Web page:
After the Theatre
NADYA ZELENIN had just come back with her mamma from the theatre where she had seen a performance of "Yevgeny Onyegin." As soon as she reached her own room she threw off her dress, let down her hair, and in her petticoat and white dressing-jacket hastily sat down to the table to write a letter like Tatyana's.

"I love you," she wrote, "but you do not love me, do not love me!"

She wrote it and laughed.

She was only sixteen and did not yet love anyone. She knew that an officer called Gorny and a student called Gruzdev loved her, but now after the opera she wanted to be doubtful of their love. To be unloved and unhappy -- how interesting that was. There is something beautiful, touching, and poetical about it when one loves and the other is indifferent. Onyegin was interesting because he was not in love at all, and Tatyana was fascinating because she was so much in love; but if they had been equally in love with each other and had been happy, they would perhaps have seemed dull.

"Leave off declaring that you love me," Nadya went on writing, thinking of Gorny. "I cannot believe it. You are very clever, cultivated, serious, you have immense talent, and perhaps a brilliant future awaits you, while I am an uninteresting girl of no importance, and you know very well that I should be only a hindrance in your life. It is true that you were attracted by me and thought you had found your ideal in me, but that was a mistake, and now you are asking yourself in despair: 'Why did I meet that girl?' And only your goodness of heart prevents you from owning it to yourself. . . ."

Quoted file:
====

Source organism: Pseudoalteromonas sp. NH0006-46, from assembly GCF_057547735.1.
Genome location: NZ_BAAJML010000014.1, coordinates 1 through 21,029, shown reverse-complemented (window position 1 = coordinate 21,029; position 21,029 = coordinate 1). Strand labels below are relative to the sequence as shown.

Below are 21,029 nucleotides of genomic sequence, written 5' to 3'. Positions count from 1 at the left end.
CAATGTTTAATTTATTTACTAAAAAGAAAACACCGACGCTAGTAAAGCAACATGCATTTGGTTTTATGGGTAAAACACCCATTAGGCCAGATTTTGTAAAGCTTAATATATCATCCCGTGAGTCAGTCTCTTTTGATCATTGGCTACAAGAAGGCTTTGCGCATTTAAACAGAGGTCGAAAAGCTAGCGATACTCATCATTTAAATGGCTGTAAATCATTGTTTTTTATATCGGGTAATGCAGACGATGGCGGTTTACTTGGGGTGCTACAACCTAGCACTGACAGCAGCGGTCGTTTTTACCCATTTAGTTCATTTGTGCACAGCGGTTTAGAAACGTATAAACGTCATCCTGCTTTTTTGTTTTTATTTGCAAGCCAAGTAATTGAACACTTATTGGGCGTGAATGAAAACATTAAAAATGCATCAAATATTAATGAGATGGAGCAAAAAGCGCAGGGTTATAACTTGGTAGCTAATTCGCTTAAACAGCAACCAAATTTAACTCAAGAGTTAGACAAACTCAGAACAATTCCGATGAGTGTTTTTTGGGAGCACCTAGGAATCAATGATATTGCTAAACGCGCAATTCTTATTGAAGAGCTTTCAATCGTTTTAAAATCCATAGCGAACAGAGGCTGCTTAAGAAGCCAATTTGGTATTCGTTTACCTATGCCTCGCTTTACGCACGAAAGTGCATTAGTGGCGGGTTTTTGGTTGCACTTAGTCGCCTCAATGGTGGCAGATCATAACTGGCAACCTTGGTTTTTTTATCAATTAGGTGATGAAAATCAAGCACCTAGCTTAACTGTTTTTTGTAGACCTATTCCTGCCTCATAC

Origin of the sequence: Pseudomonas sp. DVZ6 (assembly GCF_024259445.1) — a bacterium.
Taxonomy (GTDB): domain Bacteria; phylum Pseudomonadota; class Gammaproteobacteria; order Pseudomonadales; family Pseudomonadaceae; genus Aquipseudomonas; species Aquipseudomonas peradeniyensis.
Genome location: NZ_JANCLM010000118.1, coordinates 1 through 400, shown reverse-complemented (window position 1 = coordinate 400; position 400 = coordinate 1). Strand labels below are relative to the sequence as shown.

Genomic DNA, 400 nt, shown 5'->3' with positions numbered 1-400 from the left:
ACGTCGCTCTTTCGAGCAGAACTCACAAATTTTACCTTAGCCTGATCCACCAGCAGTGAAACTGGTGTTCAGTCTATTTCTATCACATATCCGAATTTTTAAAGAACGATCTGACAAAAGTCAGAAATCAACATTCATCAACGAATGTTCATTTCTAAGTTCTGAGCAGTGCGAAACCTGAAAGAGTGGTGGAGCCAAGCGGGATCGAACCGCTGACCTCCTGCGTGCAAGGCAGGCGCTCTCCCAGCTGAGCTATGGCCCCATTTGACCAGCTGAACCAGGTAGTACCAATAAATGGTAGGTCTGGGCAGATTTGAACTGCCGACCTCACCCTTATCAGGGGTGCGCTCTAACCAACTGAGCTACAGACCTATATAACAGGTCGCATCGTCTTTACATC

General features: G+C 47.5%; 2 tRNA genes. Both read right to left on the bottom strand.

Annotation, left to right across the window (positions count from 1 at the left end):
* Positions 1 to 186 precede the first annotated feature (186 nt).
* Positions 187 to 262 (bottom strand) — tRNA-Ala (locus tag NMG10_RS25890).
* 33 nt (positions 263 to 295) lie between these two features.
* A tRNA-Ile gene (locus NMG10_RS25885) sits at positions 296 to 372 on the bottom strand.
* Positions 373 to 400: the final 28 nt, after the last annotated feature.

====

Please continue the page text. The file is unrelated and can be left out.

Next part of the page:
Nadya felt sorry for herself, she began to cry, and went on:

"It is hard for me to leave my mother and my brother, or I should take a nun's veil and go whither chance may lead me. And you would be left free and would love another. Oh, if I were dead! "

She could not make out what she had written through her tears; little rainbows were quivering on the table, on the floor, on the ceiling, as though she were looking through a prism. She could not write, she sank back in her easy-chair and fell to thinking of Gorny.

My God! how interesting, how fascinating men were! Nadya recalled the fine expression, ingratiating, guilty, and soft, which came into the officer's face when one argued about music with him, and the effort he made to prevent his voice from betraying his passion. In a society where cold haughtiness and indifference are regarded as signs of good breeding and gentlemanly bearing, one must conceal one's passions. And he did try to conceal them, but he did not succeed, and everyone knew very well that he had a passionate love of music. The endless discussions about music and the bold criticisms of people who knew nothing about it kept him always on the strain; he was frightened, timid, and silent. He played the piano magnificently, like a professional pianist, and if he had not been in the army he would certainly have been a famous musician.

The tears on her eyes dried. Nadya remembered that Gorny had declared his love at a Symphony concert, and again downstairs by the hatstand where there was a tremendous draught blowing in all directions.

"I am very glad that you have at last made the acquaintance of Gruzdev, our student friend," she went on writing. "He is a very clever man, and you will be sure to like him. He came to see us yesterday and stayed till two o'clock. We were all delighted with him, and I regretted that you had not come. He said a great deal that was remarkable."